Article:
In The News
Night School at Winterplace
Night school at Winterplace teaches students to ski
- 16 hrs ago
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GHENT — Every weekday at twilight in January and February, busloads of high school and middle school students from across Southern West Virginia arrive at Winterplace Ski Resort’s parking area for once-a-week classes in what could be called, at 3,650 feet, higher education.
Those who own their own gear wait for it to be unloaded from the bus, while other students head to Winterplace’s rental shop, where they pick up their pre-ordered skis, snowboards, boots, poles and helmets. Once suited up, they head for the ski school meeting area to begin a 90-minute group lesson, followed by two hours of free time on the slopes of their choosing to put what they’ve learned into practice.
Winterplace’s five-week and eight-week ski/snowboard programs have been available to school groups of 15 or more for nearly 30 years, with 40 to 60 groups participating each winter in recent years, said Winterplace Executive Vice President Tom Wagner.
“Thousands and thousands of people have learned to ski and snowboard here,” Wagner said.
In addition to providing new generations of West Virginia skiers and riders, many of whom will stick with the sports as adults, the program builds self-confidence and teaches life skills like setting and achieving goals.
“The program produces lifetime advocates for skiing and snowboarding,” said Wagner.
Equally important, “learning to ski is fun,” said Christian Deiss, an eighth-grader at Hurricane Middle School, now in his third winter with the program.
Several factors make Winterplace the go-to locale for after-school ski lessons and slope time. For one thing, night skiing is offered seven days a week, keeping the slopes open until 10 p.m. For another, the ski area is easy to reach — only five minutes off Interstate 77’s Ghent exit. Finally, the resort uses a terrain based learning system, in which a beginners’ slope is carved by snow groomers to include banked turns, mini half-pipe walls and gentle rollers to let novice skiers ease into terrain they will encounter on other slopes.
“Blue Ridge Outdoors ranked us the best place to learn to ski in the southeast,” Wagner said. In addition to the terrain features on its teaching slope and an abundance of beginner- and intermediate-level trails elsewhere, “we have great instructors — some of whom have been with us for decades,” he said.
School groups come from as far west as Hurricane and as far east as Christiansburg, Virginia, to take part in the program.
On Fridays, the 65 participating students at Hurricane Middle School depart between 3 and 3:15 p.m. and arrive at Winterplace about 5 p.m.
“It takes a little under two hours to get there,” said Sara Rooper, assistant principal at Hurricane Middle School and sponsor of the school’s ski club.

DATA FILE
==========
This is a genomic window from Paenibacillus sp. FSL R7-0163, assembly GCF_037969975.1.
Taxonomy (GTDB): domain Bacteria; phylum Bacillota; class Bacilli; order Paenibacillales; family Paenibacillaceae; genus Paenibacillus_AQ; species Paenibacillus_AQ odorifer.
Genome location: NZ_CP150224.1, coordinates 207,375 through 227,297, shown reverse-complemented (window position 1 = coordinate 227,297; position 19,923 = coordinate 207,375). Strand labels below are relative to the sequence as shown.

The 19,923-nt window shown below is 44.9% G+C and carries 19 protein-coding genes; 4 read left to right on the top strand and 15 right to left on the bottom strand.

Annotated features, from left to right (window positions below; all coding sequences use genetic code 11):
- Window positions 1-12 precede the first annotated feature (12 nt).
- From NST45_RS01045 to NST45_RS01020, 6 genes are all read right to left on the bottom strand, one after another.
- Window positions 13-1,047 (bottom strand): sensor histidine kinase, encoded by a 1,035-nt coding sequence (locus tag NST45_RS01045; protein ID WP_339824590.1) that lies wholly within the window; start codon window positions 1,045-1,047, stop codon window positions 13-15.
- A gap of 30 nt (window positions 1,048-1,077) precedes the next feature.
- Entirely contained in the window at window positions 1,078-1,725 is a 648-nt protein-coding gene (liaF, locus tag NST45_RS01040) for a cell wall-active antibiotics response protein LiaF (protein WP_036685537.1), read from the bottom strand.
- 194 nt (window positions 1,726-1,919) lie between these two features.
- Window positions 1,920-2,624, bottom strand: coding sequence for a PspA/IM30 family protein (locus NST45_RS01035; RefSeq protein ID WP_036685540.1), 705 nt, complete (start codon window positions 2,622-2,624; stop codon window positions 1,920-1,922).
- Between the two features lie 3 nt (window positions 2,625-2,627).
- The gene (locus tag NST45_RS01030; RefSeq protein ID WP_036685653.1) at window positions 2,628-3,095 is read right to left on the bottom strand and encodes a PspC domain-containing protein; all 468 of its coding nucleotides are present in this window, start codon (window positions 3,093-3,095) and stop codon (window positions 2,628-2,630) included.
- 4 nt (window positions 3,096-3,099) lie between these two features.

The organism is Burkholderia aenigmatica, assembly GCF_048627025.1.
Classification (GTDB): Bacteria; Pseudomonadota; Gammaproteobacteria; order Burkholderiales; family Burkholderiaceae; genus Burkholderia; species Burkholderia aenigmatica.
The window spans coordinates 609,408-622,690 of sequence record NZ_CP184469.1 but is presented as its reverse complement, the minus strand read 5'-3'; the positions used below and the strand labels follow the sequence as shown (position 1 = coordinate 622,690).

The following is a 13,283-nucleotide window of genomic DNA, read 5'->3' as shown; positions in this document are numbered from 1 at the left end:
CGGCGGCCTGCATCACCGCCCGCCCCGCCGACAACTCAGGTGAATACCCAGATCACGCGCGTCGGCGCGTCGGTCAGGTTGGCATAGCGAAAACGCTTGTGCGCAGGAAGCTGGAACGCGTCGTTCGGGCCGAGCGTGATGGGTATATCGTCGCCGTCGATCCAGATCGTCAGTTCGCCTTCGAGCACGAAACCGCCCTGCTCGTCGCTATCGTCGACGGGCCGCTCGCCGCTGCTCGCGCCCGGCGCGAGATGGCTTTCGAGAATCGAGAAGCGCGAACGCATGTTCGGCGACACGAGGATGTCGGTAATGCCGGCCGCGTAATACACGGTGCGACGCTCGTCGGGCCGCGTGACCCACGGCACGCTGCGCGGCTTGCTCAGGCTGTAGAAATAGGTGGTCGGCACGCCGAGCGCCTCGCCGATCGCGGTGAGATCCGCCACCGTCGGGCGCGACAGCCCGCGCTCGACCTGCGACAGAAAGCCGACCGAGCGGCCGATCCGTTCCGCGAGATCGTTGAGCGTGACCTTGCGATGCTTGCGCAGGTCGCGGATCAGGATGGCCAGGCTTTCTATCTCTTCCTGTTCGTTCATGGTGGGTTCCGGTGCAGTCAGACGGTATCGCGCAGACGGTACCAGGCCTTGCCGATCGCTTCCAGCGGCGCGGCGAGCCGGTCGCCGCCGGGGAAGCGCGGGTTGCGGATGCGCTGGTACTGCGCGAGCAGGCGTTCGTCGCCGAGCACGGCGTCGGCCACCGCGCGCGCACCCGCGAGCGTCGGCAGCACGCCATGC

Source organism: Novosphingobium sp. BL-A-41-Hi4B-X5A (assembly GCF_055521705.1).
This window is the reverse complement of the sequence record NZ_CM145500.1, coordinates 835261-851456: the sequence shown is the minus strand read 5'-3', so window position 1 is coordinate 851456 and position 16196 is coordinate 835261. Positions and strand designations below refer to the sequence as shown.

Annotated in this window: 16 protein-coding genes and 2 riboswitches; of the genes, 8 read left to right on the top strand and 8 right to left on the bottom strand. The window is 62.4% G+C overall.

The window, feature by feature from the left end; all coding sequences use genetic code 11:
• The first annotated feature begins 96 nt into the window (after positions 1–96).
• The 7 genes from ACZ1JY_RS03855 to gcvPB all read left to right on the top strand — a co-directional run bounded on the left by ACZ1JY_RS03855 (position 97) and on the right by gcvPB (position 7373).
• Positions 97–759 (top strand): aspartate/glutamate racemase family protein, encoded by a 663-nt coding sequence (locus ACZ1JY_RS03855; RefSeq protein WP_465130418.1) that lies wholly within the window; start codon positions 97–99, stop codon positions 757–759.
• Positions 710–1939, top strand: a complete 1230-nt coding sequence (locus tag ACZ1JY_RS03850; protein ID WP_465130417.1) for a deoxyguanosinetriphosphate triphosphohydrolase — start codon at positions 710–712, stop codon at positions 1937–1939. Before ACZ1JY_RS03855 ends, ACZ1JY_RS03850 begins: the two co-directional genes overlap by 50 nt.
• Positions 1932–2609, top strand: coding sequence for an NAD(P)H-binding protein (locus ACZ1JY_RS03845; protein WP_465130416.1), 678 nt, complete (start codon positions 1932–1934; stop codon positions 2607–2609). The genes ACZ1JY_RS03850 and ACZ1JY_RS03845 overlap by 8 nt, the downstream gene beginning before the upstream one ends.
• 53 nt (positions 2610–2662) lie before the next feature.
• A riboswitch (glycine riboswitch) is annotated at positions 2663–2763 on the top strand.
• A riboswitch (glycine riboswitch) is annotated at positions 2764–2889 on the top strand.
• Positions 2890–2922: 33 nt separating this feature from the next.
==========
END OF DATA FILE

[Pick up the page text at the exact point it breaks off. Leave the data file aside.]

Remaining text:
Hurricane Middle School students have been taking part in the Winterplace program longer than the 12 years Rooper has been affiliated with the school.
“Hurricane High has a ski club, too, but they take fewer kids than we do, probably because there are so many more activities for them to choose from,” she said.
To help maximize time on the slopes, Rooper fills out a rental form listing participating students’ equipment needs and sizes on the day before the trip, and once on the road, calls ahead to provide the Winterplace staff with estimated time of arrival, “so they can move their employees over to be ready to process us,” she said. “I can’t think of a time when we’ve had to wait in line very long.”
While first-time skiers may struggle during their first lesson, by their second or third lesson, “they’re really making progress,” she said. “It’s a great program.”
“Being able to go every week helps you learn faster,” said Deiss, who started the program as a sixth-grader. “I got the basics down last year and now I’m learning to parallel, one of the next big steps in skiing. The lessons are helping a lot.”
Deiss, whose after-school activities also include producing “Christian’s Sports Beat,” a column appearing in the Putnam Review, looks forward to skiing at other West Virginia resorts. “I’ve gone down every trail but one at Winterplace,” he said. “It’s not open at night. I’ve skied here and at Snowshoe, and I’ll be going to Canaan Valley this season. There are a lot of places I’d like to try.”
Wagner said he’s met folks at various locations across the state and the country who learned to ski at Winterplace.
“Some of them have gone on to share their passion for the sport at other places,” he said.
During a recent ski industry conference, Chris Milam, the director of the kids’ ski school at Vermont’s Killington Resort, the largest ski area in the East, “made it a point to introduce himself and share with me that his time at Winterplace was the launching pad for what is now his career,” Wagner said. Milam, he said, grew up in Scott Depot and first came to Winterplace as a participant in the resort’s Scouts on Skis program. Later, he took part in the five-week school program through middle school and high school.
Winterplace provides participants in the five-week program with skis, boots, poles, helmets, 90 minutes of professional instruction and lift tickets for a little more than $20 a visit — a 78 percent savings from over-the-counter rates for the same services. School ski clubs add transportation costs to bring the price up a bit more.
Winterplace’s five-week and eight-week ski/snowboard programs are not restricted to school groups. Church and community groups or any group of individuals can take part in the program. Registration is open through Feb. 9, though earlier sign-up is recommended.
Reach Rick Steelhammer at firstname.lastname@example.org, 304-348-5169 or follow @rsteelhammer on Twitter.